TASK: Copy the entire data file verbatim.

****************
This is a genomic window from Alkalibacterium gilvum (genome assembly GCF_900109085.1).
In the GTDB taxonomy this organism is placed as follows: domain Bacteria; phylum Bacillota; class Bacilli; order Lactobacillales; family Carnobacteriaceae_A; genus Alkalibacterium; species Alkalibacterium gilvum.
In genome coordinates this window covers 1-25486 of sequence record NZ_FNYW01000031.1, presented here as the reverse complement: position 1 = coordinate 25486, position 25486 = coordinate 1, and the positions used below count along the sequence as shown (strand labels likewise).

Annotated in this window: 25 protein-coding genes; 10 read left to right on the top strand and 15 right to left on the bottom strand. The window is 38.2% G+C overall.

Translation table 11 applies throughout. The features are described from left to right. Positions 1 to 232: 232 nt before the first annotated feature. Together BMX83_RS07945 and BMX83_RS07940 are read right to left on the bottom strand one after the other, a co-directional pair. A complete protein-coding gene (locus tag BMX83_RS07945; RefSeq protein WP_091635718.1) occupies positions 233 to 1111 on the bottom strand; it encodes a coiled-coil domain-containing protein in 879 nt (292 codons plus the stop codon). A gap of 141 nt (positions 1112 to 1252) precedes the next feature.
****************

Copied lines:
This is a genomic window from Alkalibacterium gilvum (genome assembly GCF_900109085.1).
In the GTDB taxonomy this organism is placed as follows: domain Bacteria; phylum Bacillota; class Bacilli; order Lactobacillales; family Carnobacteriaceae_A; genus Alkalibacterium; species Alkalibacterium gilvum.
In genome coordinates this window covers 1-25486 of sequence record NZ_FNYW01000031.1, presented here as the reverse complement: position 1 = coordinate 25486, position 25486 = coordinate 1, and the positions used below count along the sequence as shown (strand labels likewise).

Annotated in this window: 25 protein-coding genes; 10 read left to right on the top strand and 15 right to left on the bottom strand. The window is 38.2% G+C overall.

Translation table 11 applies throughout. The features are described from left to right. Positions 1 to 232: 232 nt before the first annotated feature. Together BMX83_RS07945 and BMX83_RS07940 are read right to left on the bottom strand one after the other, a co-directional pair. A complete protein-coding gene (locus tag BMX83_RS07945; RefSeq protein WP_091635718.1) occupies positions 233 to 1111 on the bottom strand; it encodes a coiled-coil domain-containing protein in 879 nt (292 codons plus the stop codon). A gap of 141 nt (positions 1112 to 1252) precedes the next feature.